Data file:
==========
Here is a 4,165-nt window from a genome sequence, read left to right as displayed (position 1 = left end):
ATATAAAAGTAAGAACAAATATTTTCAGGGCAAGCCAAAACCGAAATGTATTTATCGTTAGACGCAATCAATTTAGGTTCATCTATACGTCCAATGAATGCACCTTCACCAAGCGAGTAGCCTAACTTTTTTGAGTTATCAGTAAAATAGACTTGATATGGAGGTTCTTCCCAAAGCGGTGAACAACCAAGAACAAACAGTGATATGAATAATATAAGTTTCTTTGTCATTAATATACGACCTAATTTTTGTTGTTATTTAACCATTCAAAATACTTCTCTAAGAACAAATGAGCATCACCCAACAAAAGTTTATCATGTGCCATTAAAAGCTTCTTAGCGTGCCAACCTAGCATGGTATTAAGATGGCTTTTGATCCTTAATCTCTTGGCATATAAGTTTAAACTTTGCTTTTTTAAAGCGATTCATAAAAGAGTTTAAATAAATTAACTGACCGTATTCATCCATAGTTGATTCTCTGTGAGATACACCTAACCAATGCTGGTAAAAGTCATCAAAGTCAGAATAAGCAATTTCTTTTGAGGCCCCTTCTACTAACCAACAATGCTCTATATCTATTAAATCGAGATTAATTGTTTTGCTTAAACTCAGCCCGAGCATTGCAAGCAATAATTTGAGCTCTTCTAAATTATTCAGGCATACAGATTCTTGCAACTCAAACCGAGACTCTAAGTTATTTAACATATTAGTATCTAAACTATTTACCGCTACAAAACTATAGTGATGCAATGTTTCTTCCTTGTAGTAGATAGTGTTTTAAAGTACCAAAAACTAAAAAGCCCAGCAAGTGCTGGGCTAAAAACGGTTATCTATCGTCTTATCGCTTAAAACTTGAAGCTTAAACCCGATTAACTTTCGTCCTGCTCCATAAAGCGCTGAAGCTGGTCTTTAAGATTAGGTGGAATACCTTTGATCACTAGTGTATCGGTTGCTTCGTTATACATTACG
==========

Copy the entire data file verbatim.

Here is a 4,165-nt window from a genome sequence, read left to right as displayed (position 1 = left end):
ATATAAAAGTAAGAACAAATATTTTCAGGGCAAGCCAAAACCGAAATGTATTTATCGTTAGACGCAATCAATTTAGGTTCATCTATACGTCCAATGAATGCACCTTCACCAAGCGAGTAGCCTAACTTTTTTGAGTTATCAGTAAAATAGACTTGATATGGAGGTTCTTCCCAAAGCGGTGAACAACCAAGAACAAACAGTGATATGAATAATATAAGTTTCTTTGTCATTAATATACGACCTAATTTTTGTTGTTATTTAACCATTCAAAATACTTCTCTAAGAACAAATGAGCATCACCCAACAAAAGTTTATCATGTGCCATTAAAAGCTTCTTAGCGTGCCAACCTAGCATGGTATTAAGATGGCTTTTGATCCTTAATCTCTTGGCATATAAGTTTAAACTTTGCTTTTTTAAAGCGATTCATAAAAGAGTTTAAATAAATTAACTGACCGTATTCATCCATAGTTGATTCTCTGTGAGATACACCTAACCAATGCTGGTAAAAGTCATCAAAGTCAGAATAAGCAATTTCTTTTGAGGCCCCTTCTACTAACCAACAATGCTCTATATCTATTAAATCGAGATTAATTGTTTTGCTTAAACTCAGCCCGAGCATTGCAAGCAATAATTTGAGCTCTTCTAAATTATTCAGGCATACAGATTCTTGCAACTCAAACCGAGACTCTAAGTTATTTAACATATTAGTATCTAAACTATTTACCGCTACAAAACTATAGTGATGCAATGTTTCTTCCTTGTAGTAGATAGTGTTTTAAAGTACCAAAAACTAAAAAGCCCAGCAAGTGCTGGGCTAAAAACGGTTATCTATCGTCTTATCGCTTAAAACTTGAAGCTTAAACCCGATTAACTTTCGTCCTGCTCCATAAAGCGCTGAAGCTGGTCTTTAAGATTAGGTGGAATACCTTTGATCACTAGTGTATCGGTTGCTTCGTTATACATTACG